Course Topic/Dates/Assignments:
Class Session       Topic                        Chapter
One                  Introduction; Thinking       1 and 2
                    Critically about data;
                    Presenting, Describing,
                    Exploring Data

Two                  Descriptive statistics             3
                    Measures of Central Tendency
                    Disperson, and Position
                    Empirical Rule, Chebyshev Theorum

Three                Exam
Four                 Probability Concepts:
                    simple, compound, mult. and
                    addition rules                     4

Five                 Probability Distributions
                    Overview, Random Variables
                    Binomial probability distributions
                    Poisson, Normal Distribution       5

Six                  Session 5 continued

Seven                Normal Probability Distributions
                    Sampling/sampling Distrubtion
                    Concepts                           6

Eight                Estimating Parameters
                    Overview, Interval Estimation      7

Nine                 Discussion of Research Project
                    Presentations; Review of sample

Ten                  Hypothesis Testing                 8

Eleven               Linear Regression and Correlation  12
                    ANOVA (timem permitting)           10

Twelve               Continuation of Lecture
                    Review/Individual assistance time

Thirteen             Exam

Fourteen             Library

Fifteen              Presentations

Sixteen              Presentations

Provide handouts of your project presentations and use visual aids as well, representing your understanding of basic statistics as it relates to your project.    You must have all elements of the project included as described in class along with a cover page.  Collected hypothetical data must be included in the appendix. Further details will be provided in class.  Students will have time to meet with instructor on their projects and presentations.

Academic Honesty:
Academic integrity is the foundation of the academic community. Because each student has the primary responsibility for being academically honest, students are advised to read and understand all sections of this policy relating to standards of conduct and academic life.  
Park University 2004-2005 Undergradute Catalog
Page 101

Plagiarism involves the use of quotations without quotation marks, the use of quotations without indication of the source, the use of another's idea without acknowledging the source, the submission of a paper, laboratory report, project, or class assignment (any portion of such) prepared by another person, or incorrect paraphrasing.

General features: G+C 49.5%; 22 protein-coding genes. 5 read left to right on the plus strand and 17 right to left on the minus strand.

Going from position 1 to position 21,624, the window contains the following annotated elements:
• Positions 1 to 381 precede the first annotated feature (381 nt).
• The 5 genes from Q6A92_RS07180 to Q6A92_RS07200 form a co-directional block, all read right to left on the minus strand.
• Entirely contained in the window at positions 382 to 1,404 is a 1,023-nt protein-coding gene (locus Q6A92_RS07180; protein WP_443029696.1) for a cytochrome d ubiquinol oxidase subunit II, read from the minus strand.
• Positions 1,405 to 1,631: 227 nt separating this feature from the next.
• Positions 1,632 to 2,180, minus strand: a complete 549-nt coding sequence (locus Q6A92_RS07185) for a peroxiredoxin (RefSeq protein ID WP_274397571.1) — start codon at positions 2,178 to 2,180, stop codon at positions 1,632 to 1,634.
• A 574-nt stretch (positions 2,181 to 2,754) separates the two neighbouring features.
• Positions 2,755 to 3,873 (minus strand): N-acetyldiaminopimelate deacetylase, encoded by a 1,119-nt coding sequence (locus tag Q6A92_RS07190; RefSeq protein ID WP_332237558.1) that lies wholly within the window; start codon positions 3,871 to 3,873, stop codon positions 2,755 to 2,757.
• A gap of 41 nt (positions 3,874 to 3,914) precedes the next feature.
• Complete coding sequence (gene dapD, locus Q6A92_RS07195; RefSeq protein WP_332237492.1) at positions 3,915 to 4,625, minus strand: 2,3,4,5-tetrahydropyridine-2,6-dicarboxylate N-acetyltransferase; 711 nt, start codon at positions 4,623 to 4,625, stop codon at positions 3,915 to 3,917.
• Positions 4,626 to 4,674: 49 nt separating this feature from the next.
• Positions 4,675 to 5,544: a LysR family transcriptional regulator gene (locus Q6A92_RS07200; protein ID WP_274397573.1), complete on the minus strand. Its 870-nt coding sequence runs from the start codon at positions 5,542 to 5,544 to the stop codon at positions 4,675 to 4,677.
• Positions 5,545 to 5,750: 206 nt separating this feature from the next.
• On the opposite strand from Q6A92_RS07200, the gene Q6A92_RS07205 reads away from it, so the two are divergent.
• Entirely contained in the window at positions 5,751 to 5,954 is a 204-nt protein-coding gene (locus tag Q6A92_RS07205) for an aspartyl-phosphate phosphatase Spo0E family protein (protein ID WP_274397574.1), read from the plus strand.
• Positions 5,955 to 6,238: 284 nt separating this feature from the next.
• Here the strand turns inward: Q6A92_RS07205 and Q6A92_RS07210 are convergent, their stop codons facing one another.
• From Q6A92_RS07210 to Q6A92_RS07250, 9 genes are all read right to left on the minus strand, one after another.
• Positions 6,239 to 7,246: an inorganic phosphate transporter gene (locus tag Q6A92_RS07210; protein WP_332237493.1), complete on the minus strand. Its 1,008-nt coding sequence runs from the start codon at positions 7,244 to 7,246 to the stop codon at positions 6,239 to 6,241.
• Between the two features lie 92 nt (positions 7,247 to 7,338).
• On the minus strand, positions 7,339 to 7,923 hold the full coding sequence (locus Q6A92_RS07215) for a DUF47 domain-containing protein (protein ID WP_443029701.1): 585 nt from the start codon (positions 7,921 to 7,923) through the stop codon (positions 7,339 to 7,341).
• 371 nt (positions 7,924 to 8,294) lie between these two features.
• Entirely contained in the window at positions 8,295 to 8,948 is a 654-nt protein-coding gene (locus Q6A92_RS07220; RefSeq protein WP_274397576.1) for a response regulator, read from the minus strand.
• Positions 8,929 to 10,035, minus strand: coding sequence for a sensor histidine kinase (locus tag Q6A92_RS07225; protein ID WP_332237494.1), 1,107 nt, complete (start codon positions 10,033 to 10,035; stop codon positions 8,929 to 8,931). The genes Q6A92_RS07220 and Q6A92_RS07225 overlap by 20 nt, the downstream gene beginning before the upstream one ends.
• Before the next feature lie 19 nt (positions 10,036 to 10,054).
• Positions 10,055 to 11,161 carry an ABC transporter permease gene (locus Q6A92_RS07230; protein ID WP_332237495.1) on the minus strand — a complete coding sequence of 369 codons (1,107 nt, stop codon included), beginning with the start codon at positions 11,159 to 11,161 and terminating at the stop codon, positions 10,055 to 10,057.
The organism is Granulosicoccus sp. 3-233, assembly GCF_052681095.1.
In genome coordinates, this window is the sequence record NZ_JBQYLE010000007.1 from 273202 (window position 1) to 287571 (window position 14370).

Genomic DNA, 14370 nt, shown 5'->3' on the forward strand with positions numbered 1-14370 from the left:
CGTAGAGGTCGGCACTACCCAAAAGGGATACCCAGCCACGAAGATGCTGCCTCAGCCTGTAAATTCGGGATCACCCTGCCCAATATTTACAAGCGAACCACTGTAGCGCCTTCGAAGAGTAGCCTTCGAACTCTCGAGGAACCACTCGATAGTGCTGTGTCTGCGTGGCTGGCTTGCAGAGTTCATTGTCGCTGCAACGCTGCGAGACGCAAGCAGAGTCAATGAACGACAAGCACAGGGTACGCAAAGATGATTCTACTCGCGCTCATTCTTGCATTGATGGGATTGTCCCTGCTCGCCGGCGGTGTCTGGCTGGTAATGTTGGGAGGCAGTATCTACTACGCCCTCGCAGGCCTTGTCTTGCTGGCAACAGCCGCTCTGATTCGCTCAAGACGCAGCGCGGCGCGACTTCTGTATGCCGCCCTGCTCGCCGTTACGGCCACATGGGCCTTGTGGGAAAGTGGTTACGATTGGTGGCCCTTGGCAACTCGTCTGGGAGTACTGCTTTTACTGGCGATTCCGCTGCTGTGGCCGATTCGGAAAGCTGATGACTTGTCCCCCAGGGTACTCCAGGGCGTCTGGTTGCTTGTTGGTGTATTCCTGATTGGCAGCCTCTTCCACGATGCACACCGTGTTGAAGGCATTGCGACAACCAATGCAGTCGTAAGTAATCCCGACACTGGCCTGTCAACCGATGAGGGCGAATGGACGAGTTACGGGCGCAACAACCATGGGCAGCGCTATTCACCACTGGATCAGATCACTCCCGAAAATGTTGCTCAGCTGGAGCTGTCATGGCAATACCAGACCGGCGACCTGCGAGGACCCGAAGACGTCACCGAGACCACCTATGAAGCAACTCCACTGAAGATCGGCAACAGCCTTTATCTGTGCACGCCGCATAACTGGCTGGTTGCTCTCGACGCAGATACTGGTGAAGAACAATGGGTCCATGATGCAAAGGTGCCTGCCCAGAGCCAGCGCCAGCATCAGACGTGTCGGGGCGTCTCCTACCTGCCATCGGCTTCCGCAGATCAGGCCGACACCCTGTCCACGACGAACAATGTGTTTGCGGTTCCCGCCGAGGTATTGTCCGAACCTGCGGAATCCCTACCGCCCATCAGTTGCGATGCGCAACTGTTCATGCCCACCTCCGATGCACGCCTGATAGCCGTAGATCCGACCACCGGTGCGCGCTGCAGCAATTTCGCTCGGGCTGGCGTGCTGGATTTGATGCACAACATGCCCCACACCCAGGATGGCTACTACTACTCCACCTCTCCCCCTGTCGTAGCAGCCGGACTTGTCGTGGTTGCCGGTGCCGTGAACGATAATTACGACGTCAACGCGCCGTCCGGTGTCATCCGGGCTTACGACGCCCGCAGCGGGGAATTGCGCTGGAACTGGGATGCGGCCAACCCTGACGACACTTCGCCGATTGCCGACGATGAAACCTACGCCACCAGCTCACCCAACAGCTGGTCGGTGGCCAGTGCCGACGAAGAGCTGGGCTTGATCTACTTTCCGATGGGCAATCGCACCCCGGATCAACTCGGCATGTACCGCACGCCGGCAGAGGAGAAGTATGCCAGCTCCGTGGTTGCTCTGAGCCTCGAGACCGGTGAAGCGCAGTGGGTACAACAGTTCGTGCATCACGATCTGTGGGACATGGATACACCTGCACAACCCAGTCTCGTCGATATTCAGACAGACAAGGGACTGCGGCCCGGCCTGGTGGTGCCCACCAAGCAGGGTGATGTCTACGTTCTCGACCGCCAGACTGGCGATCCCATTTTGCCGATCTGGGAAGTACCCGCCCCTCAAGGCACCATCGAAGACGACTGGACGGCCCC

Park University 2004-2005 Undergraduate Catalog
Page 101

Attendance Policy:
Instructors are required to maintain attendance records and to report absences via the online attendance reporting system.

  1. The instructor may excuse absences for valid reasons, but missed work must be made up within the semester/term of enrollment.
  2. Work missed through unexcused absences must also be made up within the semester/term of enrollment, but unexcused absences may carry further penalties.
  3. In the event of two consecutive weeks of unexcused absences in a semester/term of enrollment, the student will be administratively withdrawn, resulting in a grade of "WH".
  4. A "Contract for Incomplete" will not be issued to a student who has unexcused or excessive absences recorded for a course.
  5. Students receiving Military Tuition Assistance or Veterans Administration educational benefits must not exceed three unexcused absences in the semester/term of enrollment. Excessive absences will be reported to the appropriate agency and may result in a monetary penalty to the student.
  6. Report of a "F" grade (attendance or academic) resulting from excessive absence for those students who are receiving financial assistance from agencies not mentioned in item 5 above will be reported to the appropriate agency.

Park University 2004-2005 Undergradute Catalog Page 100

Disability Guidelines:
Park University is committed to meeting the needs of all students that meet the criteria for special assistance. These guidelines are designed to supply directions to students concerning the information necessary to accomplish this goal. It is Park University's policy to comply fully with federal and state law, including Section 504 of the Rehabilitation Act of 1973 and the Americans with Disabilities Act of 1990, regarding students with disabilities. In the case of any inconsistency between these guidelines and federal and/or state law, the provisions of the law will apply.  Park University is committed to meeting the needs of all learners that meet the criteria for special assistance.  These guidelines are designed to supply directions to learners concerning the information necessary to accomplish this goal.  It is Park University's policy to comply fully with federal and state law, including Section 504 of the Rehabilitation Act of 1973 and the American with Disabilities Act of 1990, regarding learners with disabilities and, to the extent of any inconsistency between these guidelines and federal and/or state law, the provisions of the law will apply.  Additional information concerning Park University's policies and procedures related to disability can be found on the Park University web page: .